Un-Important Passholder: Thanks for your time and the insight into the operations of Alpine Meadows. I hope we can continue this interview on another occasion, but I am going to try and squeeze a couple turns in before Alpine closes.
THE MAN: It was my pleasure. Maybe we can do another interview during the Grand Opening of Alpine Meadows Ski Museum – or should I say the Grand Closing."The vision of Kirkwood is to develop a resort that can be both a big mountain and a small community. We see Kirkwood as the kind of place where you know your neighbors and don't worry about your kids. A resort where everyone in the family, regardless of their generation, can enjoy the true high Sierra experience."
06-18-2005, 09:56 PM #2
FYI.... the corporation's name is spelt Powdr. According to the article, one might say the 'e' was dro pped as a part of a corporat cutback.
07-18-2007, 04:37 PM #3
Bump....POWDR is trying this at Killington at right now.
Unforunately, when your partner is a real estate developer, this is NOT the correct strategy.
07-18-2007, 07:04 PM #4registered abuser
- Join Date
- Oct 2003
time to change your alias handle tcohee as you ain't the big cheese anymore. though the new guy is even exceeding your douchebaggery from what i've heard.
07-18-2007, 08:56 PM #5
Umm, gimpy, this is a two-year-old post.41 days 2012-13
07-18-2007, 09:07 PM #6
07-18-2007, 09:35 PM #7
the new honcho is chip seamans...........seems that "said alpinemeadows" could be kirkwood............similar management practices in place here
scary......by 2009 kirkwood would like to just take paypal payments in return giving absolutly no product except for the mountain which is similar to all national forest around here............
the only thing that sucks about this is there will never be ski lifts on any other national forest around herewhatever I feel like i what to do!
07-18-2007, 10:54 PM #8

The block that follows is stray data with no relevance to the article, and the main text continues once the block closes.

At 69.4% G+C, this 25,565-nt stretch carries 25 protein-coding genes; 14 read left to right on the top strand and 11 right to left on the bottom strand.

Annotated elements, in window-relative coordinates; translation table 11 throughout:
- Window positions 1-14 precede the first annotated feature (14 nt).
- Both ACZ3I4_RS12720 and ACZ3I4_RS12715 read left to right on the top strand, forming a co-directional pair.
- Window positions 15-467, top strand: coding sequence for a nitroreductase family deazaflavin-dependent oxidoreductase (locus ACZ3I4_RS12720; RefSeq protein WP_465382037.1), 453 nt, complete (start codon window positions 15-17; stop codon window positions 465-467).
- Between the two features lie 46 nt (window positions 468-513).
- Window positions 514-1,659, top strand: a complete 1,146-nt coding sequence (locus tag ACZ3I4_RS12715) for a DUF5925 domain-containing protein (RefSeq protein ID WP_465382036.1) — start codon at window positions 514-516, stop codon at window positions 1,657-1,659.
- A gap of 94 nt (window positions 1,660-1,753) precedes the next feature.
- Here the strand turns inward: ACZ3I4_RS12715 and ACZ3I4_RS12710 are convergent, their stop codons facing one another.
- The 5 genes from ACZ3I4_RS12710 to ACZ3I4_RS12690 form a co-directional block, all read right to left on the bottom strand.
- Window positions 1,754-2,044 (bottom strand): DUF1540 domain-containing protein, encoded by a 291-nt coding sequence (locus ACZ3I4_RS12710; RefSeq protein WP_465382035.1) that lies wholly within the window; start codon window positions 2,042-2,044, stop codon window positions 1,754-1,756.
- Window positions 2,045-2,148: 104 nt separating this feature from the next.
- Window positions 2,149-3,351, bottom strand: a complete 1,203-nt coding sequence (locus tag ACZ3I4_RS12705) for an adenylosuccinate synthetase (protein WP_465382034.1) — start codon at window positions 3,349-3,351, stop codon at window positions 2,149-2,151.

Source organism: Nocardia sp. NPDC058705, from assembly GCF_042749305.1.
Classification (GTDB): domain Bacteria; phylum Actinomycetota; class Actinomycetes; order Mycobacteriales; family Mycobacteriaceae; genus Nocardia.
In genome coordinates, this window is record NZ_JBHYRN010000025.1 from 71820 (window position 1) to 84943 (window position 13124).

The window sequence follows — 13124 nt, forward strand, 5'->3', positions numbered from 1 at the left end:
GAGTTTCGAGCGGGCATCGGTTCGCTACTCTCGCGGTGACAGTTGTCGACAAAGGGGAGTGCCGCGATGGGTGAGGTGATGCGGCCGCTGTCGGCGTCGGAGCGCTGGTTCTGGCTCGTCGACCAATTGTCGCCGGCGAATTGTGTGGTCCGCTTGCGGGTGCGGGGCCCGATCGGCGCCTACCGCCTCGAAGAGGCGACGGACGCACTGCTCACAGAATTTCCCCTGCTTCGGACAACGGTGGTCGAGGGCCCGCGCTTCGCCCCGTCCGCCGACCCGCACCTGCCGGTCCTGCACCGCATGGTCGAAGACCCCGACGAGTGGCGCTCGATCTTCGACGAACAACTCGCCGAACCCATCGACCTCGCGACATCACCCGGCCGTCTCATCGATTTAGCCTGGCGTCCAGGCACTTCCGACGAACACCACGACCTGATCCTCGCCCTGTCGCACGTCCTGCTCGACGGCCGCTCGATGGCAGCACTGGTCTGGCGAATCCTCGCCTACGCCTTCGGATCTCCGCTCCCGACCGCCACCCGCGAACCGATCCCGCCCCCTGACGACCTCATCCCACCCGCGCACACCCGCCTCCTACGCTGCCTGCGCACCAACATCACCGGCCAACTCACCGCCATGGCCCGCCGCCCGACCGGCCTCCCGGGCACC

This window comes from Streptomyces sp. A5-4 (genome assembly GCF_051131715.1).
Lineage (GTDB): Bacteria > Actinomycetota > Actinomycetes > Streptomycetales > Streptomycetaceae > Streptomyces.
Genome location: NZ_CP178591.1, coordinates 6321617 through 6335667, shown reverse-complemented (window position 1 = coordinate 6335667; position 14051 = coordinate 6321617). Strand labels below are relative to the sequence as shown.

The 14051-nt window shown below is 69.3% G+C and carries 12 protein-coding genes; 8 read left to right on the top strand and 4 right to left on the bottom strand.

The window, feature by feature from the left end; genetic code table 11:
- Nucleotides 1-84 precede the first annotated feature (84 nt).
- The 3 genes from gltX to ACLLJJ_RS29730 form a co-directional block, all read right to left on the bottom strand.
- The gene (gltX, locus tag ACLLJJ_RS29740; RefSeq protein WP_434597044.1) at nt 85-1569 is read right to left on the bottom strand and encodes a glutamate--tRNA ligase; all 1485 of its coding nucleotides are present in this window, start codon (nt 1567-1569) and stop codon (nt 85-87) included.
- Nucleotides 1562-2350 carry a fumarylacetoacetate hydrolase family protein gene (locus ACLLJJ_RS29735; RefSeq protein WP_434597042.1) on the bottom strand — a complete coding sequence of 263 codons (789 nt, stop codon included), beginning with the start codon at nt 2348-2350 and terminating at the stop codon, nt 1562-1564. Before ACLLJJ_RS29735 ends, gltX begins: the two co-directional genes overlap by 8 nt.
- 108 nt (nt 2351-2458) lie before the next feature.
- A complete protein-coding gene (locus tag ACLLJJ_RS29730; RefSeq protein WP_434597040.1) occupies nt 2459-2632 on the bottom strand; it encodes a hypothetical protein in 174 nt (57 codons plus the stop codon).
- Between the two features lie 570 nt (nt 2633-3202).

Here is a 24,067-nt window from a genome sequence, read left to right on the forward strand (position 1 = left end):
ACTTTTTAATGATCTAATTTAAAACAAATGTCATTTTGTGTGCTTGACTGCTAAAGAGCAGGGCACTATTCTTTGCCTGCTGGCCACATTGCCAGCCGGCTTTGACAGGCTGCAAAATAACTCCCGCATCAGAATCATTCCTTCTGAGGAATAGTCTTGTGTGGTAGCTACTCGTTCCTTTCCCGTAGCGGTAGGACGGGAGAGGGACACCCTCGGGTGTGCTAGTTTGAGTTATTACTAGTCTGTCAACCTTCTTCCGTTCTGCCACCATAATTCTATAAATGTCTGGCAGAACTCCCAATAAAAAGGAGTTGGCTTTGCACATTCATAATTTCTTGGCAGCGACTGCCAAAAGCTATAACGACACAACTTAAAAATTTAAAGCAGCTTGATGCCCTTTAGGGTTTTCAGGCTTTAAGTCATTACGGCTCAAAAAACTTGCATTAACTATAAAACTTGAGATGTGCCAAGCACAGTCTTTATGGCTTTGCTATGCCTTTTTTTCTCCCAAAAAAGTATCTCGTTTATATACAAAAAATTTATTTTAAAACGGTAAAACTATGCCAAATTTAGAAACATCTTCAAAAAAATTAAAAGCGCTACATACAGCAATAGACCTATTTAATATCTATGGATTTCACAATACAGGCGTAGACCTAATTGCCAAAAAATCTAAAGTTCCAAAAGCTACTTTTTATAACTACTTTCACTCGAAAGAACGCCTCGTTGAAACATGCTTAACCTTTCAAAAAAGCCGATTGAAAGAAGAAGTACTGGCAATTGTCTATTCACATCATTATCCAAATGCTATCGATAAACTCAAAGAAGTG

07-18-2007, 11:18 PM #9
Yeah, but still. Kirkwood rocks.
Shitty management. I wouldn't doubt it if they drove it into the ground.
But gotta get it while its good.
07-19-2007, 12:01 AM #10
07-19-2007, 11:30 AM #11
Killington will be a ground breaking experiment in running things even more poorly than ASC did it seems.
Not sure if they realize people can downhill ice-skate anywhere in new england, and they'll just go elsewhere.
Maybe powdr will prove us all wrong. One can hope anyway.
07-19-2007, 12:59 PM #12
Anyone else get the Kirkwood flyer in the mail for the Timeshare scheme? They give you a free day of summer activities "after" you listen to one of the Real Estate agents begging you to buy a place not on the power grid.
07-19-2007, 12:59 PM #13
$1149 for a full pass after July 31st!!!! YEOUCH!!!!
07-21-2007, 07:57 AM #14
As of 7/21/2007...........the #2 Google search result for "alpine meadows powdr".
07-25-2007, 11:38 PM #15Registered User
- Join Date
- Jul 2007
Give it up
07-25-2007, 11:46 PM #16
But in the end - the skiing still sucks. Don't bother going there. Heavenly is way better. North lake resorts are even better than that.
07-26-2007, 01:20 AM #17powdork.com - new and improved, with 20% more dork.